# Guinier plot

Guinier analysis attempts to extract the size-scale for a structure by fitting the scattering to an equation of the form

${\displaystyle I(q)=I_{0}\exp \left(-{\frac {R_{g}^{2}}{3}}q^{2}\right)}$

or equivalently,

${\displaystyle \ln(I(q))=\ln(I_{0})-(R_{g}^{2}/3)q^{2}}$

Thus a straight line in a plot of ln(I) vs. q2 is indicative of Guinier scaling and suggests that a system is essentially monodisperse, and can therefore be used as a means of quality control before further data analysis (e.g. Form factor). Such an analysis is typically only done with the low-q portion of the data. Linear (Guinier) scaling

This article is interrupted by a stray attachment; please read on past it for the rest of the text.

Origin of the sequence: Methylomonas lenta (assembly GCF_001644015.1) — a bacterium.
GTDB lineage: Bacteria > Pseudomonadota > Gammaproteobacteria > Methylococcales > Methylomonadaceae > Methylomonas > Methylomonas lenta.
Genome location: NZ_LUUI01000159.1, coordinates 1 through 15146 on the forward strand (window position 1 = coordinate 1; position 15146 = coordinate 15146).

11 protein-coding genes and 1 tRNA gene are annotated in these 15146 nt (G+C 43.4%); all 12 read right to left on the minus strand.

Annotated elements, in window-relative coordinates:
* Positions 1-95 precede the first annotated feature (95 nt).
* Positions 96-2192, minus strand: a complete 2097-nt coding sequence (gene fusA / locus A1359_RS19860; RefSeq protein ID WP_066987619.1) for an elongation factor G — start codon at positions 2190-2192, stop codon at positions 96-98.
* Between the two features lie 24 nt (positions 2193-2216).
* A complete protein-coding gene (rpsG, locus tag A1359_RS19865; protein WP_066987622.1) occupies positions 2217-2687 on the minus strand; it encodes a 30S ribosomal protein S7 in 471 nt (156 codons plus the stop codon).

Smaller particles require measurement of lower q for Guinier analysis, as Guinier scaling is only maintained up to a certain maximum q:

• For spherical particles, ${\displaystyle \scriptstyle q_{\mathrm {max} }<1.3R_{g}}$
• For elongated particles, ${\displaystyle \scriptstyle q_{\mathrm {max} }<0.8R_{g}}$